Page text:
Echoing Robert Frost, cosmologists seem torn between theories that the universe will end in fire and those that favor ice. In recent years, ice seemed the victor: The evidence appeared to imply a fate in which every galaxy would end up alone, surrounded by vast, cold emptiness. Andrei Linde of Stanford University, one of the lead architects of cosmology, is turning that idea on its head. He predicts a terminal Big Crunch, in which everything collapses to a fantastically hot, dense dot. He also says it could happen in as little as 10 billion years, in which case the universe is already past middle age.
Linde and his colleague Renata Kallosh came up with this scenario by re-examining some of the assumptions in recent cosmic models. The models build on the discovery that expansion of the universe appears to be speeding up, driven by a mysterious component called dark energy. Cosmologists generally regard dark energy as a kind of repulsive force that acts counter to gravity. Linde and Kallosh say that might not always be the case. Their calculations suggest that dark energy could gradually reverse, dragging the universe back toward a crushing doomsday.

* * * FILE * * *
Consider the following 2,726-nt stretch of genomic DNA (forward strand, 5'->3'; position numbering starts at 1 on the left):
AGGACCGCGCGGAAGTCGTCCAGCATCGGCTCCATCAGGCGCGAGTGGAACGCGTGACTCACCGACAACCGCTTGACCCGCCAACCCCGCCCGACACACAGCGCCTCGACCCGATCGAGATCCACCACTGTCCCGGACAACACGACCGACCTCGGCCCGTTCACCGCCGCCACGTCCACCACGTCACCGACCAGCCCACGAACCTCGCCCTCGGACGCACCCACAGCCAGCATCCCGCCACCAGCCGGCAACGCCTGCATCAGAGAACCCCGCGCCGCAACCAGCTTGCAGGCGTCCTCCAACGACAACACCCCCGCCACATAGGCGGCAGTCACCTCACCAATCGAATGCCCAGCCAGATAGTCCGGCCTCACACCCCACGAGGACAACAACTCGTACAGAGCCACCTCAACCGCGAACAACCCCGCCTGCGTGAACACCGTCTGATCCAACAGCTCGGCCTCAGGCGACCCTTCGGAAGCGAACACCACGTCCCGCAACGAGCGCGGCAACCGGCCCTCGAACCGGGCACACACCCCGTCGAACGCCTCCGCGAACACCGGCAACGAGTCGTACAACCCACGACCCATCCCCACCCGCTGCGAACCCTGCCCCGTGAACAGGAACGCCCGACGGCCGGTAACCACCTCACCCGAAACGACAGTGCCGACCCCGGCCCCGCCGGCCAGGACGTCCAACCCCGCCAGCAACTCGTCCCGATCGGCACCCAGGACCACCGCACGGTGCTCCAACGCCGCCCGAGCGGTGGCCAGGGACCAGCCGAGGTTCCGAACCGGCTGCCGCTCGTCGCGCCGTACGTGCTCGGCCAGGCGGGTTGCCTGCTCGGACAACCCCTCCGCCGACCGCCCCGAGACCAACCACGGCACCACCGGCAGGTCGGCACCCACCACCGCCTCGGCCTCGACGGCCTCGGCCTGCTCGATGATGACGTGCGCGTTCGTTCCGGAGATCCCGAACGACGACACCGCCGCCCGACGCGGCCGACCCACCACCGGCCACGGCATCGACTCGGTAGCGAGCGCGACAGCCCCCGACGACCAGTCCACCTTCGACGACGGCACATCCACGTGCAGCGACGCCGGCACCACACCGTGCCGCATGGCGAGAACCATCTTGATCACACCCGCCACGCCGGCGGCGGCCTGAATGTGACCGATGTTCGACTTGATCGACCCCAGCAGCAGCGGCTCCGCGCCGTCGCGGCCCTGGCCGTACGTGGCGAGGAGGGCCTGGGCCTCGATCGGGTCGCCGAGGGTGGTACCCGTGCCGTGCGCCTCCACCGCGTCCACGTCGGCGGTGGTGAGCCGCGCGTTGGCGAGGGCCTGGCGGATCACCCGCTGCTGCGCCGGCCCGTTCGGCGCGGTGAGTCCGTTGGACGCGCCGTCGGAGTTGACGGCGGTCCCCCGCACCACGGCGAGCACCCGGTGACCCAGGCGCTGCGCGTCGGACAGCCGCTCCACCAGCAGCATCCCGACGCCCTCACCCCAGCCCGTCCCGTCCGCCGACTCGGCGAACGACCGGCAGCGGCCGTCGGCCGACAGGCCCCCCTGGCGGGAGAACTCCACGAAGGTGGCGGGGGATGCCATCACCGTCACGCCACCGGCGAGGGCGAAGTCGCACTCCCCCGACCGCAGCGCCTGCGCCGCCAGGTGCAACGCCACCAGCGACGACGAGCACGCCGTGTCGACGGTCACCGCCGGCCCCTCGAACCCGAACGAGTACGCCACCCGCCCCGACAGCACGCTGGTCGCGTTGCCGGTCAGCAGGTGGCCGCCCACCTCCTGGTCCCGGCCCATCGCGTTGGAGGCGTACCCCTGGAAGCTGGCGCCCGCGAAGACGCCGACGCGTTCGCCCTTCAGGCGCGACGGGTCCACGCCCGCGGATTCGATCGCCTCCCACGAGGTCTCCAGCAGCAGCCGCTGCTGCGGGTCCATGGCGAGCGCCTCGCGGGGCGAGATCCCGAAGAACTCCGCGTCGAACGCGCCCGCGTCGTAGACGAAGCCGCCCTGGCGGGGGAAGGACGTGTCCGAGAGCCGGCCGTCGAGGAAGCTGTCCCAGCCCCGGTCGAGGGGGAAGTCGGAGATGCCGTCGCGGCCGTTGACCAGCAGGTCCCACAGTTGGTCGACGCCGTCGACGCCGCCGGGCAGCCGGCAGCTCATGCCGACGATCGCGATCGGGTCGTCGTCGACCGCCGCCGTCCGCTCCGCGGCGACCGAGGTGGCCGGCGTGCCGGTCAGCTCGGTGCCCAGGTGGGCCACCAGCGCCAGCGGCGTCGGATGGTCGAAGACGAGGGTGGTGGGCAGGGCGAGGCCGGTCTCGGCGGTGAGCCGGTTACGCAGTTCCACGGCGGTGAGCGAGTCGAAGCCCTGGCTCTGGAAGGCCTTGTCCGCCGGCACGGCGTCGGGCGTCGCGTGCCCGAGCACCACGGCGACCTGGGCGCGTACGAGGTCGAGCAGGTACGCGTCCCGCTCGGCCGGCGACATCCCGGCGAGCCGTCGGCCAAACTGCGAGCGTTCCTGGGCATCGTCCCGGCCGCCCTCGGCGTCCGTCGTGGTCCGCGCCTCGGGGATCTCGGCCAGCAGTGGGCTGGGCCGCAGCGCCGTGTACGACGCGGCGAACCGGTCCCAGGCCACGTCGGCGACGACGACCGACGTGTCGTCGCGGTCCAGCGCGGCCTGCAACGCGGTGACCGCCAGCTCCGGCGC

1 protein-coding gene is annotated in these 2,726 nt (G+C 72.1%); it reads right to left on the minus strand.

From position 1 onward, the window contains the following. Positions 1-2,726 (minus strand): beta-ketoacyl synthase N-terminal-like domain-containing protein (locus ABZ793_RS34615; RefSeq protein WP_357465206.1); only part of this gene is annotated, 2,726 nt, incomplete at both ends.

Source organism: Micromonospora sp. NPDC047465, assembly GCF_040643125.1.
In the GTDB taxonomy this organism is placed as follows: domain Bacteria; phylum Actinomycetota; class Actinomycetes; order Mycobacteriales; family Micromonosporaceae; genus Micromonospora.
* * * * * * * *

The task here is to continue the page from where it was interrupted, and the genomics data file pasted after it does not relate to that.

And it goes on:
The only way to know for sure, Linde says, is through observation. New generations of telescopes that can examine the light from distant supernova explosions will reveal whether all parts of the visible universe are still expanding. "If it continues accelerating, we don't worry. But if it has already slowed down, there is danger ahead," Linde says.